As it turned out, however, Conn jokes worked best with a girl. So suddenly Silvers was out and Jack’s wife, then known by her real name, Sadye Marks, was in. And that’s how Mary Livingstone was born.
Oh, I loved the guy. So did Conn—in his own way. It was Conn who sold Jack on the idea that you just couldn’t tell jokes. You had to have a “situation”; that is, the audience knows that you are stingy or vain, and you bounce the humor off that. In short, the first situation comedy. Conn wrote the first stingy jokes and thereby rocketed Jack to the top along with Fire Chief Ed Wynn, Jack (Baron Munchausen) Pearl, Eddie Cantor, Rudy Vallee and Major Bowes. In the end, though, Conn outsmarted himself. He began figuring that the $1500 a week he was getting wasn’t enough. He told Jack, “Without me you are nothing. I want half.” Jack held a council of war at the Lombardy Hotel in New York. There was Don Wilson, a sponsor’s representative named Stauffer, an agency man named Harrington, Jack and myself. We each took a batch of scripts from aspiring writers and in the end we chose two young guys, Ed Beloin and Bill Morrow, later to become top men in their new field of comedy writing.
Conn? He became a performer, lasted a short time and ended up as a doorman in a theater. When things got really tough it was Jack (and he’d kill me if he knew I was writing this) who contributed to his support.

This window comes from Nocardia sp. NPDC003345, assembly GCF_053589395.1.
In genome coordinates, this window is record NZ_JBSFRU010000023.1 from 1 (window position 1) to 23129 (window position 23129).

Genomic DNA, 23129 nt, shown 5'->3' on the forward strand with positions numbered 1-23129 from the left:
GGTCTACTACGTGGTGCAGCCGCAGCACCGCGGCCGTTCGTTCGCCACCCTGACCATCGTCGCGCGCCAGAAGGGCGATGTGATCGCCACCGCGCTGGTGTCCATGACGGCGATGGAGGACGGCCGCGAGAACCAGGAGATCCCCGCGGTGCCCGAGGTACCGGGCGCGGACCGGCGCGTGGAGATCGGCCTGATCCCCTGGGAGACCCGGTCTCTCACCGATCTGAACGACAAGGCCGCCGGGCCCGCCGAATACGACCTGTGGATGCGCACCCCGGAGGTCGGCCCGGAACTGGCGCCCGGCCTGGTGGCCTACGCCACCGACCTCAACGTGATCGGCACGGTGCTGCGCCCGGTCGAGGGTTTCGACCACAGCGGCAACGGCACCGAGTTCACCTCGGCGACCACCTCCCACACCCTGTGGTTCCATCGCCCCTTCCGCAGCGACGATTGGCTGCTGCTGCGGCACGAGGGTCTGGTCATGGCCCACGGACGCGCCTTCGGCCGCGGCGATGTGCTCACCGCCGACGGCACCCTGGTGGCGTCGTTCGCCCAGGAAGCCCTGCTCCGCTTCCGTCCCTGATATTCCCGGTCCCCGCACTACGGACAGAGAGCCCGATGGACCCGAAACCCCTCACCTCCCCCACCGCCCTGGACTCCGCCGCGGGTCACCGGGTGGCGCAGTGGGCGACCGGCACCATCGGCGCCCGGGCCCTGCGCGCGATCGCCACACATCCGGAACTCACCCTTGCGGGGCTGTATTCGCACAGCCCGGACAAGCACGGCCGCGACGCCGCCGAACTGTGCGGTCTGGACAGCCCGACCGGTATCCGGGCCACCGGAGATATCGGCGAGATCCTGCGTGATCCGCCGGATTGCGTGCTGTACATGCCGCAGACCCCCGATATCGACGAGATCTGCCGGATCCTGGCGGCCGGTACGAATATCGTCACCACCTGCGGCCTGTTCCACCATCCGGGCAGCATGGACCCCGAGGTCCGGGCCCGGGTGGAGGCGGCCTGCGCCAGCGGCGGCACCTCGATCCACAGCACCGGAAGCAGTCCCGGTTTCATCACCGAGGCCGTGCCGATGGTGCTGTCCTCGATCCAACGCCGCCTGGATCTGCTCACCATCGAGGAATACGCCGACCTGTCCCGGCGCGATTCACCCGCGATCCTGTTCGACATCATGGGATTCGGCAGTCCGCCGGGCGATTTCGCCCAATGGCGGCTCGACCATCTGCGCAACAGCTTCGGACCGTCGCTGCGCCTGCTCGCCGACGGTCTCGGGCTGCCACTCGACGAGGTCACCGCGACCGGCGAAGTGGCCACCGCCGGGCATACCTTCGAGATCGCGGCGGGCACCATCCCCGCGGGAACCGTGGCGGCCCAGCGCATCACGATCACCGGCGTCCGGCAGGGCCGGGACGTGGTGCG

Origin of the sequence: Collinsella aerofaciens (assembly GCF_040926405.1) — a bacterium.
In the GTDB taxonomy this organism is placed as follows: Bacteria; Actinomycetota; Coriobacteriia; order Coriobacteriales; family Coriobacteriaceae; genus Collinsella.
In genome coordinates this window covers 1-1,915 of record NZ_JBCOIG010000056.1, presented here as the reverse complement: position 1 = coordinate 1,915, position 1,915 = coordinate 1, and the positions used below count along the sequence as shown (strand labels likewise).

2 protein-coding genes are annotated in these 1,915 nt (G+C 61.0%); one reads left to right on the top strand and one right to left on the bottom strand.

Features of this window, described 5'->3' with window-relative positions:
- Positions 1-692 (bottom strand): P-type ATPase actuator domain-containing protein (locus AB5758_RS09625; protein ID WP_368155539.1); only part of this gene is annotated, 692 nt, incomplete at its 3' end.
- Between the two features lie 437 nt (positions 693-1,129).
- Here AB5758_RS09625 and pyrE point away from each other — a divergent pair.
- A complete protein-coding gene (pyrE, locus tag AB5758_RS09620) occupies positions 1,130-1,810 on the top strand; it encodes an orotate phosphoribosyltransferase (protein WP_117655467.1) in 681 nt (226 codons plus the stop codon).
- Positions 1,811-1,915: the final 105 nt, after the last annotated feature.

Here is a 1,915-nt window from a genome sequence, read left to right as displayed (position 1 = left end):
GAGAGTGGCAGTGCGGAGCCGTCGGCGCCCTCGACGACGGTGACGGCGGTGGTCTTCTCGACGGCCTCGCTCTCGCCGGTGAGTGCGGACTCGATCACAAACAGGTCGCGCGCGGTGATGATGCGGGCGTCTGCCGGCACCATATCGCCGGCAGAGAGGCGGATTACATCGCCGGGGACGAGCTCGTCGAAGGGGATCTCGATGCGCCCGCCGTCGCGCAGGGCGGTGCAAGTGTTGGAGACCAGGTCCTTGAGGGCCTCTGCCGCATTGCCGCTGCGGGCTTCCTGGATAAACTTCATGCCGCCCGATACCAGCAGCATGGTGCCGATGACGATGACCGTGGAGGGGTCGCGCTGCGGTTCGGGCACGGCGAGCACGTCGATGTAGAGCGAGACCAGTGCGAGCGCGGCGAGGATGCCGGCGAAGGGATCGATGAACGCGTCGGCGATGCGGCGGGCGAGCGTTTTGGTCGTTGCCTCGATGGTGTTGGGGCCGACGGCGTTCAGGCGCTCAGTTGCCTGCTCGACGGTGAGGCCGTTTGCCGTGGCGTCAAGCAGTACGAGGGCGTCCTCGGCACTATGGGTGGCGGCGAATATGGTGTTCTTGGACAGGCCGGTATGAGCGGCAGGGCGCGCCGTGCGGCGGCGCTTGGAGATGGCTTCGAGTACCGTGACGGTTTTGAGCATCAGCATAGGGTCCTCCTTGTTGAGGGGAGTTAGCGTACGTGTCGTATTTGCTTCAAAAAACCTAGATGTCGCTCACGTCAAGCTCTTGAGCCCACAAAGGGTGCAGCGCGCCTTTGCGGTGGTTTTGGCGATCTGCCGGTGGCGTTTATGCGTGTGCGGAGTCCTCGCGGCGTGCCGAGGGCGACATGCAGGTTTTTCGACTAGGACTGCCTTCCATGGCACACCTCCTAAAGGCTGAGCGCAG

Generous with laughs
Not very many people really know Jack. Maybe I don’t even know him. But I do know this. He is the only truly generous comedian I have ever known. I mean with laughs. I remember once we were three and a half minutes over on a show. Jack, who is his own best editor, said, “Take this out, take that out.” “But, Jack,” complained the director. “That’s seven minutes!”
“OK, so give the extra three minutes to Benny Rubin. He kills ‘em with that German doctor routine.”
I know his bad points, too. Jack is sensitive; he can’t stand criticism. It bugs him—except from his writers. He is disappointed if they don’t criticize him. He has a terrible temper, particularly where incompetence is concerned. His worse vice is preoccupation; he can know you a hundred years and walk right by without noticing you. And yet there is a great kindness. I wish I had a nickel for every time I’d seen an actor goof up lines, and Jack had turned to the audience and inquired, “Wouldn’t you think after all these years I’d know what I’m doing?”
A tough man to say professional good-bys to. Really tough. But somehow of other, that night in the studio parking lot, I managed to get the car started and drive to my tiny house on a crowded street in West Hollywood. I was sleepless a long time.